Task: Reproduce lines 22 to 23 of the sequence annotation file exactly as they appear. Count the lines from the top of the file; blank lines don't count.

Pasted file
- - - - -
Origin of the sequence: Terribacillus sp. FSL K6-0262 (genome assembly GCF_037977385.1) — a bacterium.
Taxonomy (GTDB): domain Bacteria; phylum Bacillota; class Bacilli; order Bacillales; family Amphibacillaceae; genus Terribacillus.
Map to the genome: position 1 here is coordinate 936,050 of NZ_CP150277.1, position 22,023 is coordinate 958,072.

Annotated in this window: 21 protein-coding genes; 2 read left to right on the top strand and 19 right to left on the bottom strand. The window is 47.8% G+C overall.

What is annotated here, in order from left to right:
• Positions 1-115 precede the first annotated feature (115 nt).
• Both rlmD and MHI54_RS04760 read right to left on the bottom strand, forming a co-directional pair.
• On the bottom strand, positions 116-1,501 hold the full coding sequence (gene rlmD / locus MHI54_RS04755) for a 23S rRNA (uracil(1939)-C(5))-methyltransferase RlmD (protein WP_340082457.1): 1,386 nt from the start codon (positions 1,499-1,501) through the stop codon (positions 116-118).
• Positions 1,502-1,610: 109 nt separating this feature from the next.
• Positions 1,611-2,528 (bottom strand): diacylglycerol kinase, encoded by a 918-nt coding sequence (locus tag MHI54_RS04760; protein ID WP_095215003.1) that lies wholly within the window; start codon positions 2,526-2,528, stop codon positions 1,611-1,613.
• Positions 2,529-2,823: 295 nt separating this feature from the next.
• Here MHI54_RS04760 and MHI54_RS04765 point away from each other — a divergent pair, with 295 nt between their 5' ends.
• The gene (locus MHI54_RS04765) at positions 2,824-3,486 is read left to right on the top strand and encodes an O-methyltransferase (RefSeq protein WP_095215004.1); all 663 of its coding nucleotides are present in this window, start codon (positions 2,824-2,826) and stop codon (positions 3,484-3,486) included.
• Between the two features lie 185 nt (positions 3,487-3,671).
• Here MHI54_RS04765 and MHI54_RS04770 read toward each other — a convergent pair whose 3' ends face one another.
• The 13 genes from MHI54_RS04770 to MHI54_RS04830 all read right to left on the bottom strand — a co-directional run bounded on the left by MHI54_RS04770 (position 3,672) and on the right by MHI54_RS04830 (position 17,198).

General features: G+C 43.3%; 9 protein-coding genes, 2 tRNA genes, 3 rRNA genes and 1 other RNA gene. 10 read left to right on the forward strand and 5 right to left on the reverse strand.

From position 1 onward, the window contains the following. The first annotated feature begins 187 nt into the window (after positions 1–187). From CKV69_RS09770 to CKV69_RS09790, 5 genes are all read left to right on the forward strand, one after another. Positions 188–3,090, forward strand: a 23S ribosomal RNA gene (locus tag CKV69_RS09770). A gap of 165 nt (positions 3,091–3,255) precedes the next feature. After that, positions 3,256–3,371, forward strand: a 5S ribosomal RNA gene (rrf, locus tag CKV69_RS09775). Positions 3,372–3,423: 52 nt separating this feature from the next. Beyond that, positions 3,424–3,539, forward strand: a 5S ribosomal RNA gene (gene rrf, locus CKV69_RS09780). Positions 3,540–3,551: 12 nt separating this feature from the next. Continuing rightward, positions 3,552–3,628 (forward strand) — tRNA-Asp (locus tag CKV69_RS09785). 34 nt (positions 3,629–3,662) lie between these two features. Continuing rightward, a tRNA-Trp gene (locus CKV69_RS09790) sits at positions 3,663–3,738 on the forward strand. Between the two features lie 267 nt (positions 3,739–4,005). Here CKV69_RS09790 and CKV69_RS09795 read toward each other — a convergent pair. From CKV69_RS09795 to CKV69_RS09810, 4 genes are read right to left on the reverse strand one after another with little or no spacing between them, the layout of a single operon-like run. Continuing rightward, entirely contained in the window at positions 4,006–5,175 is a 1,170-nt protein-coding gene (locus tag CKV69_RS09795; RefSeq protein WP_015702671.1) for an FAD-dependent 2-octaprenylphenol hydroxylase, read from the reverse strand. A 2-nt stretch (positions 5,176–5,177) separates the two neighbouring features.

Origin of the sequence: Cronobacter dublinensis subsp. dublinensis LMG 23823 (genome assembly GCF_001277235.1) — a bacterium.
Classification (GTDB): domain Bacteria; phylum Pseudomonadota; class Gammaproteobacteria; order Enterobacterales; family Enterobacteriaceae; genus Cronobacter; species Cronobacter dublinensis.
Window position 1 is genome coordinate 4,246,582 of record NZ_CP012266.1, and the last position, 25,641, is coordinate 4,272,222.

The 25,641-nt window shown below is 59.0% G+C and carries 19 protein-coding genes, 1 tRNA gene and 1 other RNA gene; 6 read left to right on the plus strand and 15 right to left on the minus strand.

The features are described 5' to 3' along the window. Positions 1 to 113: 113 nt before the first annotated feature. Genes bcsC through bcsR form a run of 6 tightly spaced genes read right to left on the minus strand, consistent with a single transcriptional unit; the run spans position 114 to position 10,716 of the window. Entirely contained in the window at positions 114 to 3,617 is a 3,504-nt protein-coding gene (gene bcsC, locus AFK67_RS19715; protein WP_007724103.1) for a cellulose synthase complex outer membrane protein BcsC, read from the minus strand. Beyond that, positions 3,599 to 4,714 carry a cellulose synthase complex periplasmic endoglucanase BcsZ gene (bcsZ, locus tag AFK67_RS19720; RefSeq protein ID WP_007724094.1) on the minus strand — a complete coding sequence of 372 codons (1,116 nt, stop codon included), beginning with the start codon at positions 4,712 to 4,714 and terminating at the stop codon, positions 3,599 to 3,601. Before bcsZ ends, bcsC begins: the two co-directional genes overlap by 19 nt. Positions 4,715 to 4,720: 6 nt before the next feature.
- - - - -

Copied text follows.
The 25,641-nt window shown below is 59.0% G+C and carries 19 protein-coding genes, 1 tRNA gene and 1 other RNA gene; 6 read left to right on the plus strand and 15 right to left on the minus strand.

The features are described 5' to 3' along the window. Positions 1 to 113: 113 nt before the first annotated feature. Genes bcsC through bcsR form a run of 6 tightly spaced genes read right to left on the minus strand, consistent with a single transcriptional unit; the run spans position 114 to position 10,716 of the window. Entirely contained in the window at positions 114 to 3,617 is a 3,504-nt protein-coding gene (gene bcsC, locus AFK67_RS19715; protein WP_007724103.1) for a cellulose synthase complex outer membrane protein BcsC, read from the minus strand. Beyond that, positions 3,599 to 4,714 carry a cellulose synthase complex periplasmic endoglucanase BcsZ gene (bcsZ, locus tag AFK67_RS19720; RefSeq protein ID WP_007724094.1) on the minus strand — a complete coding sequence of 372 codons (1,116 nt, stop codon included), beginning with the start codon at positions 4,712 to 4,714 and terminating at the stop codon, positions 3,599 to 3,601. Before bcsZ ends, bcsC begins: the two co-directional genes overlap by 19 nt. Positions 4,715 to 4,720: 6 nt before the next feature.